From: 
Artem Masunov <amasunov (+ at +) shiva.Hunter.CUNY.EDU> 
Date: 
Tue, 20 Feb 1996 21:53:07 0500 (EST) 
Subject: 
Summary: CRYSTAL & all 
Dear Netters,
Many thanks for your valuable replies. I tried to collect them all and
added several URL sites, so this summary is rather long. I tried to edit,
remove repititions, etc. but still...
 Original Question 
Recent summary on CRYSTAL & EMBED rises the question: are there any
other programs available for periodical systems (I mean more advanced
treatment then just empirical force field)? Unfortunately, Crystal92 does
not optimize geometry, and Crystal95 is available only for mysterious EEC
Human Capital and Mobility Network members (as Crystal Homepage says).
AMPAC 2.2 had an option for 1Dperiodicals, but it disappeared in later
versions instead of expansion into 2,3Dcases. Does anybody know something
else?
 My Comments and Relevant Information 
Besides Crystal95 and EMBED, Tourino group was distributing two DFT codes:
PW and LAPW(=WIEN)
Recently in Honolulu (Pacifichem'95) N.Tajima, H.Hirano, S.Tsuzuki &
K.Tanabe presented a poster entitled "Totally ab initio prediction of the
structures of CO2 molecular crystal". Authors used their own software.
PROMET by A.Gavezzotti is not on WWW, contact address could be found on URL
http://www.wkap.nl/natopco/NL50MEET.htm
Info on MCI's POLYMORPH:
http://www.msi.com/support/materials/applic/polymorphAnal/c2_PMAnal.html
Ab initio method for geometry optimization of translationally symmetrical
finite clusters:
http://www.chem.joensuu.fi/people/juha_muilu/Research/ab_initio_method.html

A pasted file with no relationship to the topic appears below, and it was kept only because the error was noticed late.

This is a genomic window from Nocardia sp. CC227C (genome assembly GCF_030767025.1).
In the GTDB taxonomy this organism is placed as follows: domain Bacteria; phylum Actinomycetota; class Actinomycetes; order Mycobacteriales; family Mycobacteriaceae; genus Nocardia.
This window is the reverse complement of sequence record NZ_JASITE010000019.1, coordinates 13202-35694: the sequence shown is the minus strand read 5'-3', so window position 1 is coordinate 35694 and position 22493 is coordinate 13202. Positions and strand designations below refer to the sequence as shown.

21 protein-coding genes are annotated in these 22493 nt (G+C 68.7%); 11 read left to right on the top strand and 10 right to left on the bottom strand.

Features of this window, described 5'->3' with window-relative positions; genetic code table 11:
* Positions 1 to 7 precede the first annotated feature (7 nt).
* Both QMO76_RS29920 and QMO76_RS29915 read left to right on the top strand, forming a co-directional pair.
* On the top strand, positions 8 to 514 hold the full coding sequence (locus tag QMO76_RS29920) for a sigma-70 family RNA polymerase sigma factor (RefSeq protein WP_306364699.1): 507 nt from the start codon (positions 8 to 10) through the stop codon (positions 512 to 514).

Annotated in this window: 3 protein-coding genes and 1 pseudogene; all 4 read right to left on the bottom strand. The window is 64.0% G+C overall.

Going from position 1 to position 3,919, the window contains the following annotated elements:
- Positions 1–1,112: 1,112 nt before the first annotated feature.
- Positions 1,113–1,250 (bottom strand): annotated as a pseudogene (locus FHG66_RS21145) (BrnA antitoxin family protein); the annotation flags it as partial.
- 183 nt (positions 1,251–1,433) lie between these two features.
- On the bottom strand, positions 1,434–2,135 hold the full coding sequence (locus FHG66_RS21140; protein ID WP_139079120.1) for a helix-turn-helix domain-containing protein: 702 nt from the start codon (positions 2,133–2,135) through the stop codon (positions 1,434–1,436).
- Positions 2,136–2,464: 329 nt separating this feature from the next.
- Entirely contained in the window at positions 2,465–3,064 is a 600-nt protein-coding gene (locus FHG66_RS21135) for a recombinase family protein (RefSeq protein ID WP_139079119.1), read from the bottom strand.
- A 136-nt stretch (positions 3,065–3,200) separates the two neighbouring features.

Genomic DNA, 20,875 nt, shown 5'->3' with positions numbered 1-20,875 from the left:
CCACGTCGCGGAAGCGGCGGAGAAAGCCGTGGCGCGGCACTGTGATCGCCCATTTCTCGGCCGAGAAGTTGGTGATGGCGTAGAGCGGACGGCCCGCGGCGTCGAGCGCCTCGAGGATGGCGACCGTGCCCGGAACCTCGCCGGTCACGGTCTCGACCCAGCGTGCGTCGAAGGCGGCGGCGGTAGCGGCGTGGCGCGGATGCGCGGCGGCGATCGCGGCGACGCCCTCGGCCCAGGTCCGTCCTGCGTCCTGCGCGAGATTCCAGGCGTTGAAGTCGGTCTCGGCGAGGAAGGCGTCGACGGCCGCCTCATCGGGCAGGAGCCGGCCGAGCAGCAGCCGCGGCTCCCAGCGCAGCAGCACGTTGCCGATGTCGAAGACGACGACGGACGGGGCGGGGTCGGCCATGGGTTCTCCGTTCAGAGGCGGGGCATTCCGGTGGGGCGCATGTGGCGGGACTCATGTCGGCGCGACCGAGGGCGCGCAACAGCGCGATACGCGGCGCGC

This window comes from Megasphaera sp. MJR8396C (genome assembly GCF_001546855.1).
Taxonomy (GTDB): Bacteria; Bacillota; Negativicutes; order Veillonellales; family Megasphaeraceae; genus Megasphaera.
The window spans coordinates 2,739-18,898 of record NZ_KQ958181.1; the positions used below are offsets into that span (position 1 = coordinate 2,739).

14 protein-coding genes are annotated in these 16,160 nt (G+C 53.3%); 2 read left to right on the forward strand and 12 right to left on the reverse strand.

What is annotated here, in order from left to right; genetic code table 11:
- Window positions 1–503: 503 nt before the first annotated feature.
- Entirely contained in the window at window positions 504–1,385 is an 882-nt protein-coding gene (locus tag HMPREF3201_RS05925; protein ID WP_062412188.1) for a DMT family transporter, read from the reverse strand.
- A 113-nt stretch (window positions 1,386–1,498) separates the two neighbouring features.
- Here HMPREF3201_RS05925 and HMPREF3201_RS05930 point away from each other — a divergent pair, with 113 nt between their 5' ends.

Info on ADF_BAND is available on URL
http://iodine.chem.vu.nl/adf.html
Info on CASTEP is available on URL
http://www.tcm.phy.cam.ac.uk/castep/
Info on CAMP is available on URL
http://hackberry.chem.niu.edu/ChemistrySoftware/MolecularDynamicsPrograms/CAMP
another (allelectron) implementation of CarPimentallo scheme is PAW:
http://www.zurich.ibm.com/~blo/
Seems that not only plane vawes but any quantum molecular dynamic program
(such as Argus
(http://hackberry.chem.niu.edu/ChemistrySoftware/SemiempiricalPrograms/argus)
or QMDCP (MOTECC91) is capable to optimize crystal structure from the first
principles...
 New Questions 
1. Can MOPAC93/MOPAC7 optimize 3Dperiodicals?
2. What semiempirical/abinitio MD software is available?
3. Does anybody know email of H.Hirano, S.Tsuzuki or K.Tanabe?
 Replies 
From: Xiaoming Zheng
Why not use the CarParrinello approach and their alternatives?
You can look at Review of Modern Physics 64(1992)1045 and reference
therein. The software implementing this approach calls CAMPAtami by
Japanese computational physics group (cost $25$50).
From: Andreas Ehlers
there is a good program called ADF_BAND that can calculate
periodic structures using the density funtional theory.
From: Ole Swang
The group of Baerends in Amsterdam maintains a program (ADF_BAND) for
calculation of 1d, 2d, and 3d band structures. It uses DFT and a
combination of Slater and numerical basis functions, and gives quite good
results. Unfortunately, it is rather resourcedemanding.
Contact Bert de Velde (tevelde { *at * } chem.vu.nl) for further information.
From: Andrey Khavryutchenko
MOPAC 6 has 1D peridicity capability. It seems MOPAC 7 got 2D slabs and
3D solids, but I'm not sure.
From: Fransisco Carlos Lavarda
Also for 1D periodic systems you have the Mopac Package, versions 6, 7, and 93.
From: Edoardo Apra'
CRYSTAL92 is a HartreeFock program for the study of crystalline systems;
to get informations about it, send an email to
CRYSTA92 %! at !% itocsivm.csi.it

From: Georg Ostertag
I know a group at the university of Ulm. They are developing a
semiempirical method. As I know, they are now programming a facility to
calculate cristals or polymers. I think, they are also interested in
having contact with people using their method or program.